SPOTLIGHT: August 14, 2020

Kimura Morikazu

Typified by shallow depths with wide openings, summer tea bowls allow the drinker’s tea to cool on hot days. Kimura Morikazu made this summer tea bowl, which bears a precise and delicate imprint of a leaf against rich tenmoku glaze. The potter Kimura, specializes in tenmoku, a Chinese-style iron-glazed stoneware characterized by its dark color and distinct and varied effects.

Tenmoku tea bowls are inextricably associated with the Japanese tea ceremony, and like the ritual of drinking tea, the type of pottery dates back to China. Tenmoku ware has been produced as early as the Chinese Song dynasty (960-1276). In Japan’s middle ages, tenmoku tea bowls were imported by Japanese priests visiting China. By the end of the Kamakura Period (1192-1333) the custom of drinking tea had spread among the Japanese people, which subsequently increased the popularity of tenmoku tea bowls. This encouraged Japanese potters to meet growing demands and make tenmoku ware themselves. A sustained interest in this variety of wares, by both dedicated artists and admiring consumers, has ensured tenmoku is continuously produced centuries later.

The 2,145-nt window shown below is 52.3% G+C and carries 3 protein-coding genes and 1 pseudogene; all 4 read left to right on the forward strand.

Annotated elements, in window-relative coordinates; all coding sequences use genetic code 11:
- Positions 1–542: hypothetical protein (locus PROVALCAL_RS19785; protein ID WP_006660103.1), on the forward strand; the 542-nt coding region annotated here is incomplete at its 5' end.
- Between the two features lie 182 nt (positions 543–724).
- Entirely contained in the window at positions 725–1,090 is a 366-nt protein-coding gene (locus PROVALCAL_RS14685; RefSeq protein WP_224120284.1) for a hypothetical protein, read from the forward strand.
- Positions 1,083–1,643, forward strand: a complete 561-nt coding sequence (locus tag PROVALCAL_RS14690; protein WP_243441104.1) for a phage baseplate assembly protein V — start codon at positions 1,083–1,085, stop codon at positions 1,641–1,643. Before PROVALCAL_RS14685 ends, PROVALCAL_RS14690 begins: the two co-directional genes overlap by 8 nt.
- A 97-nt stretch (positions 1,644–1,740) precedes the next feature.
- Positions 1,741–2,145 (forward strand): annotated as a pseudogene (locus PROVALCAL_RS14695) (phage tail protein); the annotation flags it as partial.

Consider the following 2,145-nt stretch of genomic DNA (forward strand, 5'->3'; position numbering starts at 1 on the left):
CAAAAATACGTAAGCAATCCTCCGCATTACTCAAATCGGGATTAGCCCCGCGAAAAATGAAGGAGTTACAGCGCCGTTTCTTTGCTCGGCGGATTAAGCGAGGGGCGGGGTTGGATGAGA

The tenmoku glaze on this summer tea bowl, is dark and opulent, but its textural effects are subtle, complementing the impression of the leaf, which Kimura was able to capture in detail.  To make said impression, a leaf was actually laid on the glazed tea bowl before firing. Because the leaves curl in the kiln, this is a more difficult technique than one would think.

Kimura Morikazu
Japan, b. 1921
Tea Bowl with Leaf Motif, 1972
Stoneware with tenmoku glaze